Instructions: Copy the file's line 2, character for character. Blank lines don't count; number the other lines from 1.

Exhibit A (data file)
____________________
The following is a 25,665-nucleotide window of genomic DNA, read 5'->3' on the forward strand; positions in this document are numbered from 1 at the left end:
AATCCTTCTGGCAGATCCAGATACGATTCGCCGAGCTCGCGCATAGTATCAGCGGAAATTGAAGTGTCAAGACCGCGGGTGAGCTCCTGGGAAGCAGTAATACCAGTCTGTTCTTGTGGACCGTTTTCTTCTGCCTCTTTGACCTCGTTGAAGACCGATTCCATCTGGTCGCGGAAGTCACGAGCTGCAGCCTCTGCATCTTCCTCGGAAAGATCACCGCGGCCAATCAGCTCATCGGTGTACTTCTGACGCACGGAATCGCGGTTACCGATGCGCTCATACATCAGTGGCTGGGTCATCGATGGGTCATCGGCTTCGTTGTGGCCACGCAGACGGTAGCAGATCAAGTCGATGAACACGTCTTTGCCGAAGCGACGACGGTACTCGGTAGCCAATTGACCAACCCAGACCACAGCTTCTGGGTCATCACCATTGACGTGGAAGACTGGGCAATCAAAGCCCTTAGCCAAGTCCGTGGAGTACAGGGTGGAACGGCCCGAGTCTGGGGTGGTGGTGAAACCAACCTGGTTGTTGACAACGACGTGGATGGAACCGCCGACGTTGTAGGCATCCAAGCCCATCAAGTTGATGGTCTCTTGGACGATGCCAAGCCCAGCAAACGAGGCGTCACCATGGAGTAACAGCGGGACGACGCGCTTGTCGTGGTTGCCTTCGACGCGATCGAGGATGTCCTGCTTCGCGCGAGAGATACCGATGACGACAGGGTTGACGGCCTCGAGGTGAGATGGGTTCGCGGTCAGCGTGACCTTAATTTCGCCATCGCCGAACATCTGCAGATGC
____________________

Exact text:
AATCCTTCTGGCAGATCCAGATACGATTCGCCGAGCTCGCGCATAGTATCAGCGGAAATTGAAGTGTCAAGACCGCGGGTGAGCTCCTGGGAAGCAGTAATACCAGTCTGTTCTTGTGGACCGTTTTCTTCTGCCTCTTTGACCTCGTTGAAGACCGATTCCATCTGGTCGCGGAAGTCACGAGCTGCAGCCTCTGCATCTTCCTCGGAAAGATCACCGCGGCCAATCAGCTCATCGGTGTACTTCTGACGCACGGAATCGCGGTTACCGATGCGCTCATACATCAGTGGCTGGGTCATCGATGGGTCATCGGCTTCGTTGTGGCCACGCAGACGGTAGCAGATCAAGTCGATGAACACGTCTTTGCCGAAGCGACGACGGTACTCGGTAGCCAATTGACCAACCCAGACCACAGCTTCTGGGTCATCACCATTGACGTGGAAGACTGGGCAATCAAAGCCCTTAGCCAAGTCCGTGGAGTACAGGGTGGAACGGCCCGAGTCTGGGGTGGTGGTGAAACCAACCTGGTTGTTGACAACGACGTGGATGGAACCGCCGACGTTGTAGGCATCCAAGCCCATCAAGTTGATGGTCTCTTGGACGATGCCAAGCCCAGCAAACGAGGCGTCACCATGGAGTAACAGCGGGACGACGCGCTTGTCGTGGTTGCCTTCGACGCGATCGAGGATGTCCTGCTTCGCGCGAGAGATACCGATGACGACAGGGTTGACGGCCTCGAGGTGAGATGGGTTCGCGGTCAGCGTGACCTTAATTTCGCCATCGCCGAACATCTGCAGATGC